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CRNA to ACNP or FNP repost

NP   (1,091 Views | 11 Replies)
by CVCRNA1 CVCRNA1 (New) New Expert

CVCRNA1 has 11 years experience and specializes in CRNA.

81 Profile Views; 4 Posts

Cross-posted in CRNA forum

I am an MSN prepared CRNA, practicing 10+ years at a large academic hospital, currently enrolled in a post-masters DNP program. The credentialing process is changing at my hospital, which may prevent me from ICU NP cross over as a CRNA. My DNP program offers an FNP track that could be added to my current plan of study. 

My intention would be to split my practice between the OR and ICU. 

Does anyone have any experience with this? Should I look outside of my current program for an acute care NP post-master's certificate? (The ICU at my current hospital employees both FNP and ACNP in the same capacity).

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Numenor has 8 years experience as a MSN, NP and specializes in Internal Medicine.

252 Posts; 633 Profile Views

ACNP if you want ICU, FNP won't prepare you for that. Maybe your current hospital will, but most won't.

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1,113 Posts; 11,396 Profile Views

If your intentions are to practice in the ICU I would recommend an acute care track.  While some facilities may still use FNPs there is no guarantee that as more states and facilities adopt the consensus model of care  finding a job in acute settings will become difficult plus there is no guarantee that those already practicing in acute care will be grandfathered in. 

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CVCRNA1 has 11 years experience and specializes in CRNA.

4 Posts; 81 Profile Views

My intentions are to work in the ICU but I am looking for the most versatile path that will give me the most options for practice. 

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renzlao has 15 years experience as a MSN, APRN and specializes in MS, Emergency.

193 Posts; 4,881 Profile Views

I’m graduating with an FNP this semester and there is nothing in the FNP training that’ll make me work in the ICU. My director who is a lawyer don’t even sign credentialing papers for FNPs working in the hospital. I think you need acute care. 

Edited by renzlao

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Rose_Queen has 15 years experience as a BSN, MSN, RN and specializes in OR, education.

12 Followers; 4 Articles; 9,570 Posts; 111,532 Profile Views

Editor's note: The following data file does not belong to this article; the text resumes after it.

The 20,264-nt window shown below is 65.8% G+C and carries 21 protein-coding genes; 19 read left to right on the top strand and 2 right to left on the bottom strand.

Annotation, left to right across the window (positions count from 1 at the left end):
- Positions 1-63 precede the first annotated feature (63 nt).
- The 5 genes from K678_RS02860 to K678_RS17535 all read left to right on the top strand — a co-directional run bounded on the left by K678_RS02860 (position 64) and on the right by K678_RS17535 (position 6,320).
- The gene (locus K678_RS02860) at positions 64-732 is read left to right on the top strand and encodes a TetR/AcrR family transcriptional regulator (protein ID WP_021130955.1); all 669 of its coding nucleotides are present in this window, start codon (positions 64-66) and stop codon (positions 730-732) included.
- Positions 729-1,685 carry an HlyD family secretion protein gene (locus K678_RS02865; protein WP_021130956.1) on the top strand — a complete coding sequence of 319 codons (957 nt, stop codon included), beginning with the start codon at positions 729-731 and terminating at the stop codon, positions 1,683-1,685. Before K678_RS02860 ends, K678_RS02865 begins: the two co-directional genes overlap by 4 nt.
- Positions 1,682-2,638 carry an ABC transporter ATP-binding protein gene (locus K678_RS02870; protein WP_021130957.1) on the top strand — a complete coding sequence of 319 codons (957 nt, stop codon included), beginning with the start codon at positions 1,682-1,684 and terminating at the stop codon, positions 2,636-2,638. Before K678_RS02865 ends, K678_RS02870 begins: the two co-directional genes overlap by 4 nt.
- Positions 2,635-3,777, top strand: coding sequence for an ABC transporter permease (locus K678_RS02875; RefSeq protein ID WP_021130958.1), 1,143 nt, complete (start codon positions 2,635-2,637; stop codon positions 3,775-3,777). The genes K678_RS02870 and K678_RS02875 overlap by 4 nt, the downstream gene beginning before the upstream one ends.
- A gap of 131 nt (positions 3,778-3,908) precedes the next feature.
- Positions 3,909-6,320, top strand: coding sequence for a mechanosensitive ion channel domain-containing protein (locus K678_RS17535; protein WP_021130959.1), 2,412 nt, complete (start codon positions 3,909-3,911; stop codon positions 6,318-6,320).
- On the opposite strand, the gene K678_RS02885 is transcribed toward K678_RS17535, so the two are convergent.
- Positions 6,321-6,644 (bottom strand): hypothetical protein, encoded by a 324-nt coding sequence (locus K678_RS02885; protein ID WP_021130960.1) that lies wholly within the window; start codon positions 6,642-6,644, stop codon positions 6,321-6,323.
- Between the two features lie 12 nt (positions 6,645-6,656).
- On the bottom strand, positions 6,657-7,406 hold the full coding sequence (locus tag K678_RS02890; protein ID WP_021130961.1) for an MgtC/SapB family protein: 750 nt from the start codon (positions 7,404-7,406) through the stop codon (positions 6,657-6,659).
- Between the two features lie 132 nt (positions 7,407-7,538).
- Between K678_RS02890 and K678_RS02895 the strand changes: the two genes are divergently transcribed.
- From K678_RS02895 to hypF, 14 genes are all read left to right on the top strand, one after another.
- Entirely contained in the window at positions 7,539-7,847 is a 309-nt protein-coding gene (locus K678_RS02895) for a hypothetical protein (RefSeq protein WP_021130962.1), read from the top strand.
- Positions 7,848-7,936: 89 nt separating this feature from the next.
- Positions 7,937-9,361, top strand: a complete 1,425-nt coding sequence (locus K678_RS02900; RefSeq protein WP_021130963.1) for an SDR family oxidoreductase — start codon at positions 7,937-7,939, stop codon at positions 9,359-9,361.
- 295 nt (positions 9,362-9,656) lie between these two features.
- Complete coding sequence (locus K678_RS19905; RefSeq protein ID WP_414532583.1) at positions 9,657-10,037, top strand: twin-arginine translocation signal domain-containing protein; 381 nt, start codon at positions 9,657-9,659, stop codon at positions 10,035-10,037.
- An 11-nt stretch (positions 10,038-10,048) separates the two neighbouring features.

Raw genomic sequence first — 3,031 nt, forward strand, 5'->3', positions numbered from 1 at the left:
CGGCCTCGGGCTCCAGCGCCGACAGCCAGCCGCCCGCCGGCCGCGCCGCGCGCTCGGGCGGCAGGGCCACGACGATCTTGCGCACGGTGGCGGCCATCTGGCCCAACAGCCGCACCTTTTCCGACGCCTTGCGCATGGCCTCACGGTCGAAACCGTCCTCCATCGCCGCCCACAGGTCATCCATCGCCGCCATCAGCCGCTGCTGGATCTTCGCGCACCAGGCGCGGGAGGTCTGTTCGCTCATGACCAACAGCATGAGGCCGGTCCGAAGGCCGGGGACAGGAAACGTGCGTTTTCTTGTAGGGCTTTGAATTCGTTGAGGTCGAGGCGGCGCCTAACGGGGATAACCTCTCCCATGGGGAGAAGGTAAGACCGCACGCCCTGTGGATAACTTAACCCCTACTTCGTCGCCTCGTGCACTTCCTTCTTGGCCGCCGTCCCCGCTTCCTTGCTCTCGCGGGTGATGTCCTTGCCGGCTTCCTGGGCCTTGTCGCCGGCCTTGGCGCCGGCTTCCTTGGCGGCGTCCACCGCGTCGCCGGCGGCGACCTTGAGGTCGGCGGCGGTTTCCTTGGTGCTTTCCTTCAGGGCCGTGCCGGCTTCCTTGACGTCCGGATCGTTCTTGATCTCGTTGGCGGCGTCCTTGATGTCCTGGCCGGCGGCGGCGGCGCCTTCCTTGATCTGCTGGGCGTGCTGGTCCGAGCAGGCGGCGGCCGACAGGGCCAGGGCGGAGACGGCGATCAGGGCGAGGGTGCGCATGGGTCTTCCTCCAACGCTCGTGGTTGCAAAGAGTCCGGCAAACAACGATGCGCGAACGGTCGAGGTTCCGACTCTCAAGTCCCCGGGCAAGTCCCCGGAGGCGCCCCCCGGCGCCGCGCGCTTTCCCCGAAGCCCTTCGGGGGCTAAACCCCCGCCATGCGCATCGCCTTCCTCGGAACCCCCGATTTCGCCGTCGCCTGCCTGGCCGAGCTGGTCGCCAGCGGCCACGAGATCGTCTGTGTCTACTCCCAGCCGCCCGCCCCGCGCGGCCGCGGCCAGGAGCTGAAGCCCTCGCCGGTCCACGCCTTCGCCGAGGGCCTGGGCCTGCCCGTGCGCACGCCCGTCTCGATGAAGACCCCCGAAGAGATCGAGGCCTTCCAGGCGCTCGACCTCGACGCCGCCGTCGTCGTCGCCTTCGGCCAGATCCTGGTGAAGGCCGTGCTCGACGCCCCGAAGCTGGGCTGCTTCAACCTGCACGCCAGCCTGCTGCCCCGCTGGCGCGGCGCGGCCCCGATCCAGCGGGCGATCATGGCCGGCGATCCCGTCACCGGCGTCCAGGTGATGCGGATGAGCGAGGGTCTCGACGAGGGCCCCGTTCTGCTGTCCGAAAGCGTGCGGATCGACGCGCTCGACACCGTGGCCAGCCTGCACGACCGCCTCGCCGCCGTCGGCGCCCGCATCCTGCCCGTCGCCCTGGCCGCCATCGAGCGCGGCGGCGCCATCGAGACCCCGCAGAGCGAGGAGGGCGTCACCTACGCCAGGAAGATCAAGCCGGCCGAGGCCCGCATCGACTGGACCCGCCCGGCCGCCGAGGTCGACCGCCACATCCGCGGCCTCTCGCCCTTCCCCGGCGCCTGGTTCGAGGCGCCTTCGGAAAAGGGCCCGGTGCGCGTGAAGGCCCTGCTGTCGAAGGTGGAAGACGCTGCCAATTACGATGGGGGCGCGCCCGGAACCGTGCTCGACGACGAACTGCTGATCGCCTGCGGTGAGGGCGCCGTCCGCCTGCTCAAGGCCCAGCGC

Duplicate threads merged.

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Numenor has 8 years experience as a MSN, NP and specializes in Internal Medicine.

252 Posts; 633 Profile Views

2 hours ago, CVCRNA1 said:

My intentions are to work in the ICU but I am looking for the most versatile path that will give me the most options for practice. 

Jack of all trades master of none unfortunately isn't what the FNP is anymore. Most likely those ICU FNPs came in with experience, no metro area I have ever been in has FNPs in the ICU. If you want the ICU go for ACNP. You can still do some specialty clinic work with rounding duties.

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Neuro Guy NP has 7 years experience as a DNP, PhD, APRN and specializes in Vascular Neurology and Neurocritical Care.

1 Follower; 280 Posts; 7,833 Profile Views

Besides, as a CRNA you'll find the ACNP curriculum more interesting to you anyway as compared to FNP. Those attracted to CRNA are more of a acute care 'type' of folk and the FNP curriculum with its focus on primary care and outpatient issues would likely not be of great interest to you. I am willing to bet on that one.

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Tegridy specializes in Former NP now Internal medicine PGY-1.

215 Posts; 689 Profile Views

Essentially unless you want to work with kids Or women’s health I would do ACNP. Specialists even for their outpatient offices prefer this often. I haven’t done CRNA school but I am assuming you would breeze through the program. Just have to learn ddx

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juan de la cruz has 27 years experience as a MSN, RN, NP and specializes in APRN, Adult Critical Care.